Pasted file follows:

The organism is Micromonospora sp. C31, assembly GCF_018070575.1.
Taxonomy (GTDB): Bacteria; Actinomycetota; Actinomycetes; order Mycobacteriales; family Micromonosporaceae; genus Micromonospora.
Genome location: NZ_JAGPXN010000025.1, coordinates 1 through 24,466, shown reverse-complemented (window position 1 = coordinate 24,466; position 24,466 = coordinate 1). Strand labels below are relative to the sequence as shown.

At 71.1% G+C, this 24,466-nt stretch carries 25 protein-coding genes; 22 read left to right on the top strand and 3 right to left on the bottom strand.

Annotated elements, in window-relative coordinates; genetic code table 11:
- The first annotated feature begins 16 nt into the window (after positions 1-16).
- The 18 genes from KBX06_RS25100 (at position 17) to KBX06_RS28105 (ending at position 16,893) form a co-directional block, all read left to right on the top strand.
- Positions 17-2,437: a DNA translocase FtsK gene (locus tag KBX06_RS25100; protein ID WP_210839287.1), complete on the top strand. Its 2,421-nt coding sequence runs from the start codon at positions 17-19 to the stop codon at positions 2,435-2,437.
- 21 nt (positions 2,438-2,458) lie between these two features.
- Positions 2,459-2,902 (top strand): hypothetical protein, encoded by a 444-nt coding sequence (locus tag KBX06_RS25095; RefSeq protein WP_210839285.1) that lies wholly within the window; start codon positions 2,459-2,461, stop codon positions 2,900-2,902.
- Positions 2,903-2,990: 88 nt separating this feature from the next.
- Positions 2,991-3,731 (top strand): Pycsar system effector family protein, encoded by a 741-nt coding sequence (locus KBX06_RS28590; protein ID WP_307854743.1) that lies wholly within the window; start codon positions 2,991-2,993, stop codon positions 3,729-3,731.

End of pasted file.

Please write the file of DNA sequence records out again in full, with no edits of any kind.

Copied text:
The organism is Micromonospora sp. C31, assembly GCF_018070575.1.
Taxonomy (GTDB): Bacteria; Actinomycetota; Actinomycetes; order Mycobacteriales; family Micromonosporaceae; genus Micromonospora.
Genome location: NZ_JAGPXN010000025.1, coordinates 1 through 24,466, shown reverse-complemented (window position 1 = coordinate 24,466; position 24,466 = coordinate 1). Strand labels below are relative to the sequence as shown.

At 71.1% G+C, this 24,466-nt stretch carries 25 protein-coding genes; 22 read left to right on the top strand and 3 right to left on the bottom strand.

Annotated elements, in window-relative coordinates; genetic code table 11:
- The first annotated feature begins 16 nt into the window (after positions 1-16).
- The 18 genes from KBX06_RS25100 (at position 17) to KBX06_RS28105 (ending at position 16,893) form a co-directional block, all read left to right on the top strand.
- Positions 17-2,437: a DNA translocase FtsK gene (locus tag KBX06_RS25100; protein ID WP_210839287.1), complete on the top strand. Its 2,421-nt coding sequence runs from the start codon at positions 17-19 to the stop codon at positions 2,435-2,437.
- 21 nt (positions 2,438-2,458) lie between these two features.
- Positions 2,459-2,902 (top strand): hypothetical protein, encoded by a 444-nt coding sequence (locus tag KBX06_RS25095; RefSeq protein WP_210839285.1) that lies wholly within the window; start codon positions 2,459-2,461, stop codon positions 2,900-2,902.
- Positions 2,903-2,990: 88 nt separating this feature from the next.
- Positions 2,991-3,731 (top strand): Pycsar system effector family protein, encoded by a 741-nt coding sequence (locus KBX06_RS28590; protein ID WP_307854743.1) that lies wholly within the window; start codon positions 2,991-2,993, stop codon positions 3,729-3,731.